U.S. military history reveals how humility can contribute to a commander’s genius for warfare. In word, deed, and appearance, General Ulysses S. Grant projected an aura of modesty during the Civil War. As historian John Keegan observes, “He had no taste at all for the conventional glories of war, for its parades and triumphs, for its honors and rewards. He shrank from crowds, hid from tuft- hunters, muttered inaudible replies to the thanks of Congress.”5 A reporter from the Vicksburg army noted, "He confines himself to saying and doing as little as Possible before his men. No Napoleonic displays, no ostentation, no speech, no superfluous flummery.”6 Uncomfortable in the spotlight. Grant seldom wasted words. “On arriving in Washington in 1864 to be nominated general-in-chief, the longest speech he managed was, ‘Gentleman, in response, it will be impossible to do more than thank you.’”' His wartime dispatches remain a model of clarity and concision, flowing from the hand of a general who knew exactly what he wanted to communicate. Grant’s economy of speech and modesty of character contrasted with far less successful Union generals, including George McClellan.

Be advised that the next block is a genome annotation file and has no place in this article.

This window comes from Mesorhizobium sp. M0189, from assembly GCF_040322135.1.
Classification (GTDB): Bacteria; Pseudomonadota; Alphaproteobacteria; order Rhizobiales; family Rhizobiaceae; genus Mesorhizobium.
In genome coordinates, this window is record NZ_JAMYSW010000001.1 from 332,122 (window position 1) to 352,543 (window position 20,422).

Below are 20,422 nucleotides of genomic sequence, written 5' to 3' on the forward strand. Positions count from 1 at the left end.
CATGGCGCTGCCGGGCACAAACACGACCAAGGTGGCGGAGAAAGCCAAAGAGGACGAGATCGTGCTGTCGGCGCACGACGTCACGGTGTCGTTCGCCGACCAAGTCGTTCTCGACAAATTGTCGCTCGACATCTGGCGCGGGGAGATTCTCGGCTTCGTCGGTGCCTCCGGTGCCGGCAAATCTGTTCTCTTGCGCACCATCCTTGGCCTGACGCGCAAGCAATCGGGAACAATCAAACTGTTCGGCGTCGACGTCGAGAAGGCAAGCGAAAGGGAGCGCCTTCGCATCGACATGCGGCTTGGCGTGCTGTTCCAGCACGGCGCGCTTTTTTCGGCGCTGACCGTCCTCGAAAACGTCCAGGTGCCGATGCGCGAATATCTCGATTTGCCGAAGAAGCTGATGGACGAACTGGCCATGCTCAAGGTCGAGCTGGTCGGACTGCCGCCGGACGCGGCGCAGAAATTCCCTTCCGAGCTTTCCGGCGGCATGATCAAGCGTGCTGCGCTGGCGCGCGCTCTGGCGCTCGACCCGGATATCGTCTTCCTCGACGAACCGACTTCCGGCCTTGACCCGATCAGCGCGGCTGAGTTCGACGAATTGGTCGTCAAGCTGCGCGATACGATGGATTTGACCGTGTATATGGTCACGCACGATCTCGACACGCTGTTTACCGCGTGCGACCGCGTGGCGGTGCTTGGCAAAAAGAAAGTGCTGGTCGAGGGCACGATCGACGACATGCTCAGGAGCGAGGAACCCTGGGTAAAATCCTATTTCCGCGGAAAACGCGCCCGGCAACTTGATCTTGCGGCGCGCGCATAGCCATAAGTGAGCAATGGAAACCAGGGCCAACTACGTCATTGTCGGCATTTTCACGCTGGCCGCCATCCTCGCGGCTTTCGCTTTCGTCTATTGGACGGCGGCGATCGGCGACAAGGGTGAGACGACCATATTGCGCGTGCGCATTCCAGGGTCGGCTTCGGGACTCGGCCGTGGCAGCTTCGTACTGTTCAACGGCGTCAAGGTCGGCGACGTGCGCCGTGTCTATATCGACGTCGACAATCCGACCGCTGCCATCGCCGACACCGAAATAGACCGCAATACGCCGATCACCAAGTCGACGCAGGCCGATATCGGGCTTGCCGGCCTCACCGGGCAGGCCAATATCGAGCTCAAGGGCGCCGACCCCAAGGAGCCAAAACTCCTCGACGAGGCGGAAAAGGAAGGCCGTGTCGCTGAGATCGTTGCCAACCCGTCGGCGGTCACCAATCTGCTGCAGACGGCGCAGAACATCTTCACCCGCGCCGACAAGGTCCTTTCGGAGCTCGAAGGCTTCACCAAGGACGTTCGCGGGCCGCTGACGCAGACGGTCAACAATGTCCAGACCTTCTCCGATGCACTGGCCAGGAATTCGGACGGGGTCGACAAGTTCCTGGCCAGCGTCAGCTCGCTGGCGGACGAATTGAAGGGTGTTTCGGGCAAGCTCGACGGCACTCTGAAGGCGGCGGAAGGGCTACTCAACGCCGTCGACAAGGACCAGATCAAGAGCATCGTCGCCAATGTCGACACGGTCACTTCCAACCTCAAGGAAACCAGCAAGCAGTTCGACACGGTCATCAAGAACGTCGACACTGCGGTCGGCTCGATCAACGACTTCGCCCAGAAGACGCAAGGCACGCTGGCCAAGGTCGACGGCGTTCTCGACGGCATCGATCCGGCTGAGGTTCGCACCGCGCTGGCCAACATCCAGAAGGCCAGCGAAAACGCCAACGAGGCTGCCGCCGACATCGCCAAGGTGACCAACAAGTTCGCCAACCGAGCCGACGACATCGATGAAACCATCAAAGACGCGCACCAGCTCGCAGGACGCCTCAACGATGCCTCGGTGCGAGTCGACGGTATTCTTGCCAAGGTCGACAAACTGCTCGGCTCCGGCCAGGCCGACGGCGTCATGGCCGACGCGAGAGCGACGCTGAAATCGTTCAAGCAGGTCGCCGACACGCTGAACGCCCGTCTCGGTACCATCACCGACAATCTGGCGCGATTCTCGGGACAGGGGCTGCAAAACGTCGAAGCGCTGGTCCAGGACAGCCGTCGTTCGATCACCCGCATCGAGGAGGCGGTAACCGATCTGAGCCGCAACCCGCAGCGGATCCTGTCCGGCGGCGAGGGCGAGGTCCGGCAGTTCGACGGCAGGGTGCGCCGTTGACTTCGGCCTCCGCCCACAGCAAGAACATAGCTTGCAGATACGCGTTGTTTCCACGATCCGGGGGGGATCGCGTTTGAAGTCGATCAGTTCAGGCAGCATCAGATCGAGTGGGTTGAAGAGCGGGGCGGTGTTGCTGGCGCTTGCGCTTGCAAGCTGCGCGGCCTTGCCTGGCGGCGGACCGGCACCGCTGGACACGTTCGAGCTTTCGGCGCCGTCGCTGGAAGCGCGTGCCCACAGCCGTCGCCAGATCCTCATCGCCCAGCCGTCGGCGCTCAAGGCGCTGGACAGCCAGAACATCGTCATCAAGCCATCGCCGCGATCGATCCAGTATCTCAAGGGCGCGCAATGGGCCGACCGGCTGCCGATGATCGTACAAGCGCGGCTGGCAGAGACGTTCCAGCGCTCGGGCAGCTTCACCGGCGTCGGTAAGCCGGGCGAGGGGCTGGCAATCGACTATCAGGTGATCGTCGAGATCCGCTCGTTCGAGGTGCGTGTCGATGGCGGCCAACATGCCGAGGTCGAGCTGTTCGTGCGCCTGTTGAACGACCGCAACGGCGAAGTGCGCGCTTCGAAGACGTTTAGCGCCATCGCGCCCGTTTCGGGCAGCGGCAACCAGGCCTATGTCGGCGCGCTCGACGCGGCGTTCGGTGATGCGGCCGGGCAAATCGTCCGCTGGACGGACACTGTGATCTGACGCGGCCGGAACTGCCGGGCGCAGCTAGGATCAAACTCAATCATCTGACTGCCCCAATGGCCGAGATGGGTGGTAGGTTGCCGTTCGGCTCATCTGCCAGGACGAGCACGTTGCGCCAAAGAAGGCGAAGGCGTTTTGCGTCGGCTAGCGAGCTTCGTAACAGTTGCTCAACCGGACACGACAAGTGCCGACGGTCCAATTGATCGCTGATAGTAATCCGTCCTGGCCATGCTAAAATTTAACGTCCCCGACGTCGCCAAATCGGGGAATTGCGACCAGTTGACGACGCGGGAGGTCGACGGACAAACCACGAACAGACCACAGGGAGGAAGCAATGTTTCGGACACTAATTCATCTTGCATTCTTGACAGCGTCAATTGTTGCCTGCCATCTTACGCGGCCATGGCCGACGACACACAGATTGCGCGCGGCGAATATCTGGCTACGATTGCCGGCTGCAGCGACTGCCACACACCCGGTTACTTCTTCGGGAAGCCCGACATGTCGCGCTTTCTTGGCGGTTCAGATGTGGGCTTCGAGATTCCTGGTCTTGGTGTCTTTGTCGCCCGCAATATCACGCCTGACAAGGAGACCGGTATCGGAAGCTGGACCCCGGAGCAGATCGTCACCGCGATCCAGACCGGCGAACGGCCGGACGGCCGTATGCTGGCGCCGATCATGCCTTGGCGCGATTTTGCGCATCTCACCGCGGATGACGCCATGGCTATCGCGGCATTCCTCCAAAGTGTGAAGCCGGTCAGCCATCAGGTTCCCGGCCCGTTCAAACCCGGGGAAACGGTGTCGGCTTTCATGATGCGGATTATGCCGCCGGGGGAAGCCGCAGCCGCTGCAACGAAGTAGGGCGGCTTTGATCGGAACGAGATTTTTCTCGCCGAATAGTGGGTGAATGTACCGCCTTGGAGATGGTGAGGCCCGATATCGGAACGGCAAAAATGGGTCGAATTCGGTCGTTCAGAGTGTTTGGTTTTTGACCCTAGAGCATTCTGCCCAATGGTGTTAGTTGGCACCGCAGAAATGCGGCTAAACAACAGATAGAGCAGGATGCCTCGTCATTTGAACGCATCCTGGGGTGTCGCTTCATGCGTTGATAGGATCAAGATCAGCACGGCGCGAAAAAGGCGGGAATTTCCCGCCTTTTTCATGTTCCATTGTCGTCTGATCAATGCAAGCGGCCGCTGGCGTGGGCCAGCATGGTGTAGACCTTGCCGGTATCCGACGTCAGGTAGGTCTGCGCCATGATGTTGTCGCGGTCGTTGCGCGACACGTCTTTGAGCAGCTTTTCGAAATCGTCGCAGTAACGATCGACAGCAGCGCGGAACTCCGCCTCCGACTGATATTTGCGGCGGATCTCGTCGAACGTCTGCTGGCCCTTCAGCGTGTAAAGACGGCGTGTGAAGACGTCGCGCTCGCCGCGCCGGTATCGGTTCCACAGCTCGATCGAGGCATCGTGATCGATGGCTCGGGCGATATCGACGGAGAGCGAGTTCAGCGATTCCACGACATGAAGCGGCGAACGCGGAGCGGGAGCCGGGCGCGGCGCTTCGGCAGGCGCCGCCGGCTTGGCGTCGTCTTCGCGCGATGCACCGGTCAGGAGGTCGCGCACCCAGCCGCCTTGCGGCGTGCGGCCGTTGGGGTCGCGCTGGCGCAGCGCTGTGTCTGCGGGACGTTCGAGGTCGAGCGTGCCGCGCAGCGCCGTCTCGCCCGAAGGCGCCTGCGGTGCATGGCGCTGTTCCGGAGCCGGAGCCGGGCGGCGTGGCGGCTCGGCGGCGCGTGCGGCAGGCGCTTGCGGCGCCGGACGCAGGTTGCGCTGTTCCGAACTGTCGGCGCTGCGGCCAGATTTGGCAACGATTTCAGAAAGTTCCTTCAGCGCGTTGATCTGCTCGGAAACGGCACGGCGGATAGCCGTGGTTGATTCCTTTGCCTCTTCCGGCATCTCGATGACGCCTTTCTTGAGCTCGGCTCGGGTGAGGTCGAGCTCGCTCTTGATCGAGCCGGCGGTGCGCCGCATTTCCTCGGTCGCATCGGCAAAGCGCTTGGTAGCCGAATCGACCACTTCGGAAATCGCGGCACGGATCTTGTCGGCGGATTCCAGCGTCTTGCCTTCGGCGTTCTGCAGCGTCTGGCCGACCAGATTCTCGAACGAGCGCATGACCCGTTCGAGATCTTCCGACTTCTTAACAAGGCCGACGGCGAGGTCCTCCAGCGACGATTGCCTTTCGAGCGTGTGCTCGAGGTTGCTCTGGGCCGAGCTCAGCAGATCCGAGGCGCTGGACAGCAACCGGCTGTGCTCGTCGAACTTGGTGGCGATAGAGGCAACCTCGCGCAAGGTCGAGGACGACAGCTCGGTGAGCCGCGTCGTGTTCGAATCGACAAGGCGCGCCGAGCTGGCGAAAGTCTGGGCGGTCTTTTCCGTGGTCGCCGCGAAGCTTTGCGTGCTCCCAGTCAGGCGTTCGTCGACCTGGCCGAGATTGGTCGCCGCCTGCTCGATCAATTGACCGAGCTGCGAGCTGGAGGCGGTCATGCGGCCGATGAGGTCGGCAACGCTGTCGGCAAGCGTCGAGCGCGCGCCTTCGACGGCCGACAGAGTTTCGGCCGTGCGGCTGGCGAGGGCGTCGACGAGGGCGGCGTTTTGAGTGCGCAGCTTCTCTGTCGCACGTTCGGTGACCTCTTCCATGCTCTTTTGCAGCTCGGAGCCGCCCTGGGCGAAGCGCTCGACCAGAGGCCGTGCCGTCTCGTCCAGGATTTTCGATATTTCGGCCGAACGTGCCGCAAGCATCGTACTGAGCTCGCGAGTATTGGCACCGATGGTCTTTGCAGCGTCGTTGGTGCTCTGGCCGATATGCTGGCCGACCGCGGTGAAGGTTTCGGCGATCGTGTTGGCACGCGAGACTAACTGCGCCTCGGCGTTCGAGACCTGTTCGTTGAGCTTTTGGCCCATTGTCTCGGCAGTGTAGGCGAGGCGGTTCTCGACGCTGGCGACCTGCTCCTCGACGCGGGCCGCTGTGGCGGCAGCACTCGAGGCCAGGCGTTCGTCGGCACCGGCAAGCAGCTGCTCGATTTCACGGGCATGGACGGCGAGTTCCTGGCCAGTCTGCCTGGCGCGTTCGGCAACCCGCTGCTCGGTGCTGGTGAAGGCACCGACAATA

From a broad perspective, U.S. military leaders may be less susceptible to arrogance than their European counterparts. In developing its military traditions, the United States left behind many Old World class distinctions that permeated the European officer corps. Unfortunately, other cultural forces work in the opposite direction. The American ethos is defined, at least in part, by a can-do attitude, which can promote excessive optimism. Such optimism, in turn, can breed arrogance, as happened during the Vietnam War, when senior U.S. policymakers and military strategists were blinded by their belief that a small agricultural state could not possibly defeat the world’s strongest economic power.